I don't know if it's just the NY Times, or if everyone's doing it, but I've been noticing a number of alliterative headlines lately. And you can tell they're deliberate, because they're repeated on the inside page, the "Story continues on" page. There was a super duper one a couple of months ago in the theatre section: No Wonder He's Crunchy, He's Covered With Condiments." I like that. And I especially like "Beckoned By Bivalves," the header for a story about life on Prince Edward Island, a northernfFantasy if there ever was one.
As the url of this blog suggests, I grew up in the company of bivalves, so they have been beckoning to me all my life, along with the bear in "Snow White and Rose Red," Reddy kilowatt, and Winnie the Pooh, up in his forest. I don't think bivalves presented as food would be very tempting to someone not raised near salty tidal flats: they're slippery looking, with odd translucent yellow and grey parts, and an ominous dark stomach. Not food for the squeamish. You don't hare to travel like Anthony Bourdain to find squeamly food: just go to our Pilgrim shores. But to one raised on them, there is nothing more succulent than a cold, briny, littleneck on the half shell, unless it's an oyster, similarly served. With a touch of lemon and maybe a dash of cocktail sauce, but slid down from the shell with the salty liquid, it's food for the gods.
i consider bivalves among my earliest friends also because my first assigned research paper was a report on the quahog (the round bivalve of Rhode Island and nearby waters). Mr. Curran gave us the assignment (because, as he said, he'd once had to write an article on the quahog and it was darned hard, or interesting, or something. So we paired up, Valerie Cameron and I, and set out on the town. To the Providence Public Library and our first experiences in the dizzying world of microfilm and primary sources. We read old newspaper accounts and saw old photos of East Providence in its heyday of steamer rides up and down the bay and clambakes at the Squantum Club for the posh set and shore dinners at Crescent Park for the rest of us.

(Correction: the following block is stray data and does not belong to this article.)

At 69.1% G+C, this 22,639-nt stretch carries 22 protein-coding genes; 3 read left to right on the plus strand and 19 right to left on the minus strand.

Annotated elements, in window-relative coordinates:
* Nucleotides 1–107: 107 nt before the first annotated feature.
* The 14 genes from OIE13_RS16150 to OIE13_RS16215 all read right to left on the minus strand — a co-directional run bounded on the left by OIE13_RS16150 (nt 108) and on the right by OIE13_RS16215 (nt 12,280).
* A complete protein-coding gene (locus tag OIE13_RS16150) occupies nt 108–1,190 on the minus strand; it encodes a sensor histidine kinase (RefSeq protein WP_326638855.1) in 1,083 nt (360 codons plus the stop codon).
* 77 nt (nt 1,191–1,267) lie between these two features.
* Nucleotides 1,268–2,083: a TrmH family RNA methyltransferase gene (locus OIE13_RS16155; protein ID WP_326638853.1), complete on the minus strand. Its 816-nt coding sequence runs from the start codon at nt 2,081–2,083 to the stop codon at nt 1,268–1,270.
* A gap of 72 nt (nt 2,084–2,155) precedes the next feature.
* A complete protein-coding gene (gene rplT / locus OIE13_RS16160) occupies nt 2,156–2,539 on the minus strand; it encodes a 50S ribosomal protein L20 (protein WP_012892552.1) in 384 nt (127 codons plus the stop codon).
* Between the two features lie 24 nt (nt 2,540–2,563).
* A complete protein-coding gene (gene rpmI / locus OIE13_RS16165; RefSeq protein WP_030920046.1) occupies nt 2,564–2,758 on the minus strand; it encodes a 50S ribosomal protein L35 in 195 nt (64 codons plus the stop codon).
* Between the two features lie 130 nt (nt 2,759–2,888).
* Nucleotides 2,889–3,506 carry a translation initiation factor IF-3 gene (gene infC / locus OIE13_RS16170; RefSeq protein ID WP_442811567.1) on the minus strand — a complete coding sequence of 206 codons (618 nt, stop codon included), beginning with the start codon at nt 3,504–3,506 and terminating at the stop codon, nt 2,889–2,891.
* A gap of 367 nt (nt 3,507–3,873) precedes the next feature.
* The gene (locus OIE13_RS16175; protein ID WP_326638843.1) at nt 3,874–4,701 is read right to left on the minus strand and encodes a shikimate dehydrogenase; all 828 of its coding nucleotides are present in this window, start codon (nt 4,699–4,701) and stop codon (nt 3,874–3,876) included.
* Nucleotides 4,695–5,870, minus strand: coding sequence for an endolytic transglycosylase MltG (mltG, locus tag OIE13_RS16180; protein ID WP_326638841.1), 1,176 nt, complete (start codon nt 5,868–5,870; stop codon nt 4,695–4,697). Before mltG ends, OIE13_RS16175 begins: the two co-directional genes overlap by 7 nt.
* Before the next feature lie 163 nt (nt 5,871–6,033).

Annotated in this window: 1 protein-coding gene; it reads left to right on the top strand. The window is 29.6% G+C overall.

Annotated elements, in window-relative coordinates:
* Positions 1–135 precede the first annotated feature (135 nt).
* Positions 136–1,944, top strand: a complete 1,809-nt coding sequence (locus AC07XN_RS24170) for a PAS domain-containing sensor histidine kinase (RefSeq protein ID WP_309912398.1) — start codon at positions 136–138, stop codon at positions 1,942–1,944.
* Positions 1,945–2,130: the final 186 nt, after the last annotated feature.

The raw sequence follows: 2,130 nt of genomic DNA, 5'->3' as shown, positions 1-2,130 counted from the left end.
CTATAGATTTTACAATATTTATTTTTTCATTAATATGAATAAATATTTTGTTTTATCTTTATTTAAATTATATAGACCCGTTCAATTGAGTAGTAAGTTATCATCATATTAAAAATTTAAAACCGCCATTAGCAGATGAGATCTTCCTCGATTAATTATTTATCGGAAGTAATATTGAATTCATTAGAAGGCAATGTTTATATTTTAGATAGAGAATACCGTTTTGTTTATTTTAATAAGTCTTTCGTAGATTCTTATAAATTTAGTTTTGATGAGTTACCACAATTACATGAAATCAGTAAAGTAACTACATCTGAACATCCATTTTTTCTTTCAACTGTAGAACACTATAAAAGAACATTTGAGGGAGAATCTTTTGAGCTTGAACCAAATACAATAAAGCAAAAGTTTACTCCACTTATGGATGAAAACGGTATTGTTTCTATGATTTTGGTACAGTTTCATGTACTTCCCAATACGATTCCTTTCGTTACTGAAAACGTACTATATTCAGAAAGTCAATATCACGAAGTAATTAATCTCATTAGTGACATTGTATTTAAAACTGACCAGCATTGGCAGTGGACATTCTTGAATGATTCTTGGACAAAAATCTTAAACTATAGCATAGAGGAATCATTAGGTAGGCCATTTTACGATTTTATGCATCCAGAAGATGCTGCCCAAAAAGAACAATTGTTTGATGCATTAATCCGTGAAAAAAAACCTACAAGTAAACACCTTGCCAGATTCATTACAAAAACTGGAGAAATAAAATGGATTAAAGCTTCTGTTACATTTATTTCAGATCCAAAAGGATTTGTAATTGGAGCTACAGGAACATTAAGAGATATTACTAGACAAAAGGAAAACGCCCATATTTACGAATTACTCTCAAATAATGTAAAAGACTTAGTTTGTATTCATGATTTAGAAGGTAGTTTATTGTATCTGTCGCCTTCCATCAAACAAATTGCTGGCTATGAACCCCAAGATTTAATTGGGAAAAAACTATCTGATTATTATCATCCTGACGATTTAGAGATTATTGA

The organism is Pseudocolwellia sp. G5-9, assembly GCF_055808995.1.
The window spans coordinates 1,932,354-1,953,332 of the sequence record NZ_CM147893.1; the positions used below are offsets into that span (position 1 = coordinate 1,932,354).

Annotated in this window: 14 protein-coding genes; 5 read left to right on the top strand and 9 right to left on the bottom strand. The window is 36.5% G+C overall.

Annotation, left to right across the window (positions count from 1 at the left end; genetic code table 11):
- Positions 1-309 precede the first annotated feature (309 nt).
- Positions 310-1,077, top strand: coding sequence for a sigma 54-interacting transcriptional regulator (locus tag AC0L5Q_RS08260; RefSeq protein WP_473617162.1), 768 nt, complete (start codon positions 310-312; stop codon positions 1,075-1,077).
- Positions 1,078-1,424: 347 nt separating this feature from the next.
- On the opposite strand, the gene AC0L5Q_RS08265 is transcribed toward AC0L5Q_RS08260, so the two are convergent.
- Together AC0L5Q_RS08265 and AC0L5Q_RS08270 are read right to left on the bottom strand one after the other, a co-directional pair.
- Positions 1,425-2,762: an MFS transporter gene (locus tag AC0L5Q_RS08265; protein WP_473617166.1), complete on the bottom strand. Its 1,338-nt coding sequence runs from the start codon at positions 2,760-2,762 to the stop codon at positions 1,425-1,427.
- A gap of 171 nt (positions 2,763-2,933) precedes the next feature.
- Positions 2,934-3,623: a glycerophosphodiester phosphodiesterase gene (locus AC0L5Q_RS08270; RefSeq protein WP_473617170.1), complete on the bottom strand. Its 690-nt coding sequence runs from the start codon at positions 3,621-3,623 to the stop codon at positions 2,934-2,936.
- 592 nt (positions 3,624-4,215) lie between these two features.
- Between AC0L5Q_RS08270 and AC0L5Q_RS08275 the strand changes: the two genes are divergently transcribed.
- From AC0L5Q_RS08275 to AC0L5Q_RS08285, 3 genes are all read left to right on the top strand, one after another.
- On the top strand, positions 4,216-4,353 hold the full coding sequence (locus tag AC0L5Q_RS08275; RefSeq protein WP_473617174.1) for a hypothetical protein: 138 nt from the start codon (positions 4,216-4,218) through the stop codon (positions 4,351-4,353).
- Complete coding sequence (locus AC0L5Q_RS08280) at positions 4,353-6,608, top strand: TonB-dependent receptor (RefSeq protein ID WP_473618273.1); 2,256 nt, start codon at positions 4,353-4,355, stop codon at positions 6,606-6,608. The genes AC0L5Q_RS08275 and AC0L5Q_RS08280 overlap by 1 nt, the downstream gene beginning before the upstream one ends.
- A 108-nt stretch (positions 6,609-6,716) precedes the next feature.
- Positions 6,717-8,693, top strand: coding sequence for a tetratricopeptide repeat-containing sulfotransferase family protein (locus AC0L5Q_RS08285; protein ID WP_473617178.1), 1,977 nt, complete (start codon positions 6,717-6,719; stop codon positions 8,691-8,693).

We rode our reporters' bikes down to Blount Seafood, on the waterfront street in Bristol, a place still operating and still housed in a green painted building with a large yard covered with crushed clam shells. We were received like the true reporters we were (barely out of our Nancy Drew days) and, seated in a large office with large brown chairs, we were told the story of commercial quahog harvesting.
And back in those dark days before anyone in the schools spoke about Native Americans except the obligatory paper hats and paper feather cutting and Thanksgiving stories, we learned that the Indians' form of cyurrency, , was made from the insides of the quahog shells. White beads were smaller units, as most of the inner shell was white; the violet was less plentiful and so provided t higher denomination beads. Before Mr. Rogers and Schoolhouse Rock, we at least learned a sold bit of American history and anthropology.
I'm sorry the paper we wrote has disappeared. I think it was 9 or 14 pages, handwritten, in all. It's disappeared, and I live farther from the salt-water mollusks and bivalves, but they always beckon.
Sad footnote: My third child just visited a mecca of the bivalve, Portland, Oregon and the Pacific Coast, but he doesn't like any kind of "seafood." I'm very glad he went but wished he could have capped off the trip with the ultimate bivalve experience.